Because wings have so little meat, you might think they would be fast to make at home. But restaurants wield their fryers in ways that are hard to re-create. To make wings with juicy, tender meat and lots of shattery skin, you need to play a longer game — a hands-off one that can tap Buffalo sauce, sure, but many other coatings, too.
Wings contain the same elements, and challenges, as any other part of the chicken: Fat that needs rendering and meat that needs cooking without drying out. A wing, however, has a lot more fat to meat than, say, a thigh. As with other chicken parts, we desire crisp skin and cooked-through, succulent meat — a balance that’s easily achieved with a few tricks.
J. Kenji López-Alt, the always-hungry food scientist, has tips for that up his sleeve. In his investigation for Serious Eats, he discovered that a coating of baking powder and salt will raise the pH of the skin and promote the browning and crisping of the skin. We know that dried skin has a better chance of becoming crispy skin, and patting it down with towels is a good start, but that’s a lot of skin to get bone-dry.
Instead, shower the chicken with salt and baking powder and leave it uncovered while the oven heats or, better yet, for an hour on your counter or in the fridge up to overnight. The salt will draw out moisture from the skin, season the meat and lock in its juiciness.
Judy Rodgers, who made her name at of Zuni Cafe in San Francisco, was famous for salting early, also known as dry-brining. She was known to season meat and poultry (and even some vegetables) days before cooking. There are numerous roast chicken recipes, but hers, with only salt, pepper and hard-stem herbs such as rosemary and thyme, is one of the most famous. It recommends dry-brining the chicken up to three days in advance and roasting it — without oil — in a very hot oven.
With dry-brined, baking powder-coated wings, you don’t need the fryer to get the sought-after texture. Instead, follow Rodgers’s roast chicken technique and choose a method with high, even heat: an oven or a grill with the lid, which traps the direct heat, circulating it around your food (like an oven).
That great crackle you just created on those wings can be taken even further: Sprinkle the wings with more crunchy crispiness in any number of combinations: sesame seeds (and a little sesame oil to stick), lemon zest and dried oregano, cracked black pepper and grated Parmesan, red pepper flakes and toasted coconut, or za’atar. (That said, I’ve also found them delicious with just a squeeze of lemon or lime.)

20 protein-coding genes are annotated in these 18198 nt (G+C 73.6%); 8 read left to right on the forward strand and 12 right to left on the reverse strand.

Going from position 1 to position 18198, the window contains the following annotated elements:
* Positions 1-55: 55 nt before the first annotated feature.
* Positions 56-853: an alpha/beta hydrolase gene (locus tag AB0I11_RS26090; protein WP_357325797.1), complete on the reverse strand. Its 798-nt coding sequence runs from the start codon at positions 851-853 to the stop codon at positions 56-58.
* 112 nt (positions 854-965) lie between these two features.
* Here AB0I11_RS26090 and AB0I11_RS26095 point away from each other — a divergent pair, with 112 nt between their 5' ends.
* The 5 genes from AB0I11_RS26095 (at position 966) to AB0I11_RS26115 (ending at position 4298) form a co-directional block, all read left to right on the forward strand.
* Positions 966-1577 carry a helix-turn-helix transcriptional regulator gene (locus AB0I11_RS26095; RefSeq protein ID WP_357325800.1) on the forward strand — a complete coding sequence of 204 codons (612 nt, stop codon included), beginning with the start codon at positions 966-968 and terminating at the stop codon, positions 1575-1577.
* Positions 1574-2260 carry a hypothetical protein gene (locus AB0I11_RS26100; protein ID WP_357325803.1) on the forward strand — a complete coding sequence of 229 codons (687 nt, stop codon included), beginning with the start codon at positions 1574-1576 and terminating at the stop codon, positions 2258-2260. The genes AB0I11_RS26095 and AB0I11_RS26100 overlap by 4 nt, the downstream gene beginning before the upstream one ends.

The wings will be ready in the same amount of time as if you roasted chicken thighs — but, unlike with the latter, the wings let you eat dinner with your hands. Let the games begin.
- Neutral oil, such as canola or vegetable oil
- 3 pounds chicken wings, or any combination of drumettes, wingettes and tips
- 1 tablespoon baking powder
- 1 tablespoon plus 1 teaspoon kosher salt, divided, plus more as needed
- 1 tablespoon freshly ground black pepper, plus more as needed
- 4 cups (8 ounces) shishito peppers
- 3 teaspoons toasted sesame oil, divided
- 2 tablespoons toasted sesame seeds
- 1 teaspoon finely grated fresh ginger
- 1 lime, finely zested and cut into wedges
Line a baking sheet with foil, then lightly grease the foil with the oil.
Pat the wings dry. Transfer the wings to the lined baking sheet. In a small bowl, combine the baking powder with 1 tablespoon salt and 1 tablespoon pepper. Sprinkle over and toss to combine. Let sit for 1 hour at room temperature, or cover and refrigerate overnight. (If refrigerating the wings, let them come to room temperature before cooking.)
When ready to cook, position a rack about 6 inches away from the broiling element and preheat the oven to 450 degrees.
Pat the wings dry again. Roast the wings for 15 to 20 minutes per side, until golden and crisp all over.
Meanwhile, on a cutting board or in a bowl, toss the shishito peppers with 1 teaspoon of the sesame oil and a pinch each of salt and pepper.
Transfer the baking sheet of wings to a heatproof surface and spread the shishitos over the chicken. Return the baking sheet to the oven and roast for 10 to 15 minutes, until the peppers are singed in spots. If you want more browning on your wings or peppers, broil them (see NOTES).
While the wings are roasting, in a small bowl, using your fingers, stir together the sesame seeds, ginger, lime zest and 1 teaspoon of salt until you smell the lime and ginger. Add the remaining 2 teaspoons of sesame oil and stir to combine.
When the peppers and wings are done, sprinkle the seed mixture on top and toss to combine. Serve with lime wedges for squeezing.
To get browner wings and peppers, position a rack 5 inches or closer to the heating element. Add the wings and shishitos to a large, rimmed baking sheet and broil until charred in spots, a few minutes. (Depending on your broiler, you may need to rotate the pan halfway through so that all the food gets even exposure.)
To grill the wings, heat the grill to medium-high. Grease the grates with a little oil and cook the dry-brined wings over indirect heat, with the lid on, until cooked through, 20 to 25 minutes. Flip every few minutes. Move the wings over direct heat to brown.
(Based on 6 servings)
Calories: 576; Total Fat: 42 g; Saturated Fat: 11 g; Cholesterol: 175 mg; Sodium: 1115 mg; Carbohydrates: 4 g; Dietary Fiber: 1 g; Sugar: 1 g; Protein: 43 g.
Recipe from recipe developer and food writer Ali Slagle.
Tested by Ann Maloney; email questions to firstname.lastname@example.org.
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